Nebraska lawmakers debated a bill Tuesday that would expand Medicaid for low-income, childless adults in Nebraska. With the expansion, the first three years would be funded by the federal government, and that assistance would never be less than 90 percent.
The federal Affordable Care Act, commonly known as "Obamacare," paved the way to expand Medicare to cover another 50,000 or so low-income Nebraskans.
The senators passed an amendment Tuesday that would allow lawmakers to review the policy in the future if federal funds decrease.
The amendment passed with a 30-12 vote, but Sen. Beau McCoy of Omaha moved to reconsider the vote. Senators are expected to continue discussing the motion.
“I don’t think we’ve had full and fair debate,” McCoy said. “We’re talking about something that is vitally important to our state budget.”
Some supporters of the bill said it would not raise taxes because funds from other existing health care programs for uninsured residents would not be needed and could be "re-purposed."
Some programs currently using taxpayers’ money, such as one for AIDS drug assistance, would be covered by the expanded Medicaid policy, allowing those funds to be transferred somewhere else, Sen. Jeremy Nordquist of Omaha said.
Sen. Sara Howard of Omaha added that expanding Medicaid could also create more health care jobs in Nebraska.
Other proponents said expanding Medicaid coverage would help these individuals receive preventative care rather than forcing them to wait until they needed the emergency room. This would ensure that emergency rooms would be more readily available for actual emergencies.
Senators also mentioned that many veterans would be able to utilize Medicaid if it were expanded to include this new income range.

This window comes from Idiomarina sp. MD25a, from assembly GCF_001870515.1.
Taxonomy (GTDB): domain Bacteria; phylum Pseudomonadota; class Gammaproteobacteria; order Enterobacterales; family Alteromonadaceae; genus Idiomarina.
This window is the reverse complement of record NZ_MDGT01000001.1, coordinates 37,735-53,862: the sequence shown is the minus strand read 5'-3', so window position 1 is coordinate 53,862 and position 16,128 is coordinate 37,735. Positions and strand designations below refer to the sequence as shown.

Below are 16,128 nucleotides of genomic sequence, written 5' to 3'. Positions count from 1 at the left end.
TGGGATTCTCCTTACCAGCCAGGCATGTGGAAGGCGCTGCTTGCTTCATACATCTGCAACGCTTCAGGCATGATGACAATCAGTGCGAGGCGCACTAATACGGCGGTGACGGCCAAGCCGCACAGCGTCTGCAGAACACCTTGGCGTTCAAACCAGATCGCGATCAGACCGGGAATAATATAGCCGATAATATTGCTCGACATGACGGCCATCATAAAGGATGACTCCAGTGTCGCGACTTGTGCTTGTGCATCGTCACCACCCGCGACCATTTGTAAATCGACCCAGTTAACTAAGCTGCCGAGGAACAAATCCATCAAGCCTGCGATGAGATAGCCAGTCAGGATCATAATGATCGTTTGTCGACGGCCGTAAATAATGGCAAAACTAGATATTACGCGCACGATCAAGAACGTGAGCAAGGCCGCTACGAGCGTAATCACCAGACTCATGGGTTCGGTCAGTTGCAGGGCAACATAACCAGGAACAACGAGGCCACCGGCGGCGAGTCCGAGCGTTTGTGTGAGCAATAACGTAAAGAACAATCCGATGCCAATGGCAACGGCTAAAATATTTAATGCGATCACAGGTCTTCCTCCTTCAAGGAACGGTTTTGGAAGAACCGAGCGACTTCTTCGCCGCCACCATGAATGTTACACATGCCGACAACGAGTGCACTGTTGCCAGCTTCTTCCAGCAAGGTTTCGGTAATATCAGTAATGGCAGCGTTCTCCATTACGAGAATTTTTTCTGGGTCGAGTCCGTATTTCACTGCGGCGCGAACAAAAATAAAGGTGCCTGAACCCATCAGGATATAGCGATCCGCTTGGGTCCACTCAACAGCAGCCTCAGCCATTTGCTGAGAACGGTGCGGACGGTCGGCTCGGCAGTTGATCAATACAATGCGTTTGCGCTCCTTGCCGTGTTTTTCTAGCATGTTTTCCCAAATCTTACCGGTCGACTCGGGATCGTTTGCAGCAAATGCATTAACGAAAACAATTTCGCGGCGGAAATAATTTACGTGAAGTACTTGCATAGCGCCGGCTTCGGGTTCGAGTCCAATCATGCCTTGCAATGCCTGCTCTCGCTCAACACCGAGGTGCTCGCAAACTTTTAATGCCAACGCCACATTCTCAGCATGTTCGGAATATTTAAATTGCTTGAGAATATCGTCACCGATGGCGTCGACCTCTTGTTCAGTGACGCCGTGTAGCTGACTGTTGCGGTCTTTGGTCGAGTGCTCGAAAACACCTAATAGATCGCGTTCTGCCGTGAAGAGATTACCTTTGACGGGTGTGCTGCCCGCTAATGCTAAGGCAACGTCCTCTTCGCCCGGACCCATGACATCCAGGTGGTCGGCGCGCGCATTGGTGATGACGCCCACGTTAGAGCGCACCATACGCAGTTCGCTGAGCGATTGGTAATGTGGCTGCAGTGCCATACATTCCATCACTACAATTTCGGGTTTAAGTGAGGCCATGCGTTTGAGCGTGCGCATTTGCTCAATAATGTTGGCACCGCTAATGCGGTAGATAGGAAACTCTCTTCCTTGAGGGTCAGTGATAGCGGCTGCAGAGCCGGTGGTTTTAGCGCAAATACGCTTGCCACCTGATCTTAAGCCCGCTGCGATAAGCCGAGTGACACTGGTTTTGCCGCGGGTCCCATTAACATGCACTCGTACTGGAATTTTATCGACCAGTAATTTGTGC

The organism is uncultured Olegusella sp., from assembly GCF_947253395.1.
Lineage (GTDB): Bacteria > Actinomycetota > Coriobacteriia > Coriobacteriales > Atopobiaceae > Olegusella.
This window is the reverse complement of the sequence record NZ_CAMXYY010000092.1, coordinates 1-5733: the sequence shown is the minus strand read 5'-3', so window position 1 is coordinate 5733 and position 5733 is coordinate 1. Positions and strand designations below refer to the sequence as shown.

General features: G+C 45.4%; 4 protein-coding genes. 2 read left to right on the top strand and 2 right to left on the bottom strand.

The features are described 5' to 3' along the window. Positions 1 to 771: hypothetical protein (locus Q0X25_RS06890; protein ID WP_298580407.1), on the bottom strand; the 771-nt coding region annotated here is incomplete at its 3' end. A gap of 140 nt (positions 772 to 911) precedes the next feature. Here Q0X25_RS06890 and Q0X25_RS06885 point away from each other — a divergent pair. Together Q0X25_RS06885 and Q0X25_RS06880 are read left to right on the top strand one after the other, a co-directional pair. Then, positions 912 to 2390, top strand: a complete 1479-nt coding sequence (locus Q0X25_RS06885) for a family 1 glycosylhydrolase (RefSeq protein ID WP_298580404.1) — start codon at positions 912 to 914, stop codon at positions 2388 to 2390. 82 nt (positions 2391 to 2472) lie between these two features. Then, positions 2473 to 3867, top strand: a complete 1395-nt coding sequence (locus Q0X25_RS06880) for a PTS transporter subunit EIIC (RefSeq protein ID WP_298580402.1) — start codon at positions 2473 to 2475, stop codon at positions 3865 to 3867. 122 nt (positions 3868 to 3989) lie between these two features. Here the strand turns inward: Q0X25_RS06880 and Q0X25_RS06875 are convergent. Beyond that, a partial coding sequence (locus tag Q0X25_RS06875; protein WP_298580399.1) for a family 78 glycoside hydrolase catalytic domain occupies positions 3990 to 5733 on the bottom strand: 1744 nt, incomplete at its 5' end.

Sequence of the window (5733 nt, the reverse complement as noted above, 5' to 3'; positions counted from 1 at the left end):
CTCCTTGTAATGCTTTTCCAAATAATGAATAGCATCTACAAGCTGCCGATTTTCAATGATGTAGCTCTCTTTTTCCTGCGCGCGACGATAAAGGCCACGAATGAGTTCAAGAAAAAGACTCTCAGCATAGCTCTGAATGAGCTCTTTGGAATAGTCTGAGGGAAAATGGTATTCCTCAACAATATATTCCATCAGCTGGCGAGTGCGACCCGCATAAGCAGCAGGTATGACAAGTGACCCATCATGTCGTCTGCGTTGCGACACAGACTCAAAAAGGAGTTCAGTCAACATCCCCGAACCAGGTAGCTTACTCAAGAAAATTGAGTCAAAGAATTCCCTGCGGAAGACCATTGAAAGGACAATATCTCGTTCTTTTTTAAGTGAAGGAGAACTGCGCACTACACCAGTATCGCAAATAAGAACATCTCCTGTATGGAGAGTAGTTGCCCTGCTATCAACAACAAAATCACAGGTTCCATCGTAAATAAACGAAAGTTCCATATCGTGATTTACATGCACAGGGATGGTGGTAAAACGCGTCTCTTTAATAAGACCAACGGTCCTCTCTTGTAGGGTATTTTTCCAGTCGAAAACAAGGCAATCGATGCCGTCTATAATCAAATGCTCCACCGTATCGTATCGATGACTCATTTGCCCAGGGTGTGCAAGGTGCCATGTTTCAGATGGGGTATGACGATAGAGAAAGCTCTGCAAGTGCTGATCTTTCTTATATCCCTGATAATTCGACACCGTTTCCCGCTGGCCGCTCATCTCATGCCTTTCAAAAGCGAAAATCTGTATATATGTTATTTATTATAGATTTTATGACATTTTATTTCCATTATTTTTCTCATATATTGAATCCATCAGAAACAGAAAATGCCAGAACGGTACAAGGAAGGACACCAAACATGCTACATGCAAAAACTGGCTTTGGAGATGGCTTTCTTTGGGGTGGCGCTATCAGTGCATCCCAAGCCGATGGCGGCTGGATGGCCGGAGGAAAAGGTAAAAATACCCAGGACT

“There are a number of low-income veterans who fall through the cracks,” Nordquist said. “These are not government dependents. These are people the government depended on.”
Opposing senators expressed concern about what the policy may end up costing Nebraskans, especially if the federal government does not fulfill the promise to offer at least 90 percent of the funds and whether the policy were sustainable.
“I am a skeptic when it comes to expanding Medicaid, in this state or in any state, when institutional dysfunctions, which always trump good intentions, place at risk already scarce tax dollars,” Sen. Mike Gloor of Grand Island said.
Sen. Jim Scheer of Norfolk said that, even if the federal government upheld its promise to fund 90 percent of the expanded Medicaid, Nebraska residents would still pay for it through federal taxes.
“Regardless of where those dollars come from, they are our dollars,” Scheer said.
Sen. Charlie Janssen of Fremont, a conservative who plans to run for Governor, also said many Nebraskans would not support this expansion.
“I feel confident that my constituents by a majority, a large majority, are in opposition to LB 577,” Janssen said.